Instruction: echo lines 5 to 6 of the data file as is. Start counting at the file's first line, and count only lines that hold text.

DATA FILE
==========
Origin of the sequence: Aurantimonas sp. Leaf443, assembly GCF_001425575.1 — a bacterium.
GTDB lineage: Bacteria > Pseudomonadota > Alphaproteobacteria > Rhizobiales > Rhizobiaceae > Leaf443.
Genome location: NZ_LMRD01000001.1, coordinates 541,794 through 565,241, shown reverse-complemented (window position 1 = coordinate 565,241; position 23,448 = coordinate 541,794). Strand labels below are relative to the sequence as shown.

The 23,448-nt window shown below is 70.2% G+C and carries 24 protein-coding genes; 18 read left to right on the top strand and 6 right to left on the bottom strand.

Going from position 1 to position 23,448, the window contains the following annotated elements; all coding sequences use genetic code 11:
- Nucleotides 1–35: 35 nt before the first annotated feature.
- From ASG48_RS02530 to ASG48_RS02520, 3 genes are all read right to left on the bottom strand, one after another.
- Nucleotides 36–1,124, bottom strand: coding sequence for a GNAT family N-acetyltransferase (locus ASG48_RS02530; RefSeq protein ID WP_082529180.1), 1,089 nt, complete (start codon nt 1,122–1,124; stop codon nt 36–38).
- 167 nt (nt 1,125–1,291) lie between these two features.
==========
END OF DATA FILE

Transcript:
Going from position 1 to position 23,448, the window contains the following annotated elements; all coding sequences use genetic code 11:
- Nucleotides 1–35: 35 nt before the first annotated feature.